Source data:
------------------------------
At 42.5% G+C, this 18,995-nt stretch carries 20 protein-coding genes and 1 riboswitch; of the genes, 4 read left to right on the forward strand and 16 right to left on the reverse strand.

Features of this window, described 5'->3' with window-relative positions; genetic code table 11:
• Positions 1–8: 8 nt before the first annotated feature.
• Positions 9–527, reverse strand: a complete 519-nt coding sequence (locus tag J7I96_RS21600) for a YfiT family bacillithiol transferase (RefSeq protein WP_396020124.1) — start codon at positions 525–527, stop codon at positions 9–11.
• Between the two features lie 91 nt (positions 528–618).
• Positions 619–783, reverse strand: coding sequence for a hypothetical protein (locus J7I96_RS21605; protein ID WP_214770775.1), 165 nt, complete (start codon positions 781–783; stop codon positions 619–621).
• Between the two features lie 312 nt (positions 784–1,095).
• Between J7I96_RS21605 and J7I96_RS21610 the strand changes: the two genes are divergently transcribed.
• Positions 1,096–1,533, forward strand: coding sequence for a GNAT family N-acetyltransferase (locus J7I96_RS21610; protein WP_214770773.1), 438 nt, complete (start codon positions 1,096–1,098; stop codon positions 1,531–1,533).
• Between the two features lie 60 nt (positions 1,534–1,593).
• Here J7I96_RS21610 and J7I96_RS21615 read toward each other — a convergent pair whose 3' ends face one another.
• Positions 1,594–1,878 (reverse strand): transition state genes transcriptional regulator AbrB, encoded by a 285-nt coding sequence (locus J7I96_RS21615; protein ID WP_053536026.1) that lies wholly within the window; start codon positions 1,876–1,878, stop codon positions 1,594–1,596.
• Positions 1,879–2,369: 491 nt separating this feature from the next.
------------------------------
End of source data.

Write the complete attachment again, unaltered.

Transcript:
At 42.5% G+C, this 18,995-nt stretch carries 20 protein-coding genes and 1 riboswitch; of the genes, 4 read left to right on the forward strand and 16 right to left on the reverse strand.

Features of this window, described 5'->3' with window-relative positions; genetic code table 11:
• Positions 1–8: 8 nt before the first annotated feature.
• Positions 9–527, reverse strand: a complete 519-nt coding sequence (locus tag J7I96_RS21600) for a YfiT family bacillithiol transferase (RefSeq protein WP_396020124.1) — start codon at positions 525–527, stop codon at positions 9–11.
• Between the two features lie 91 nt (positions 528–618).
• Positions 619–783, reverse strand: coding sequence for a hypothetical protein (locus J7I96_RS21605; protein ID WP_214770775.1), 165 nt, complete (start codon positions 781–783; stop codon positions 619–621).
• Between the two features lie 312 nt (positions 784–1,095).
• Between J7I96_RS21605 and J7I96_RS21610 the strand changes: the two genes are divergently transcribed.
• Positions 1,096–1,533, forward strand: coding sequence for a GNAT family N-acetyltransferase (locus J7I96_RS21610; protein WP_214770773.1), 438 nt, complete (start codon positions 1,096–1,098; stop codon positions 1,531–1,533).
• Between the two features lie 60 nt (positions 1,534–1,593).
• Here J7I96_RS21610 and J7I96_RS21615 read toward each other — a convergent pair whose 3' ends face one another.
• Positions 1,594–1,878 (reverse strand): transition state genes transcriptional regulator AbrB, encoded by a 285-nt coding sequence (locus J7I96_RS21615; protein ID WP_053536026.1) that lies wholly within the window; start codon positions 1,876–1,878, stop codon positions 1,594–1,596.
• Positions 1,879–2,369: 491 nt separating this feature from the next.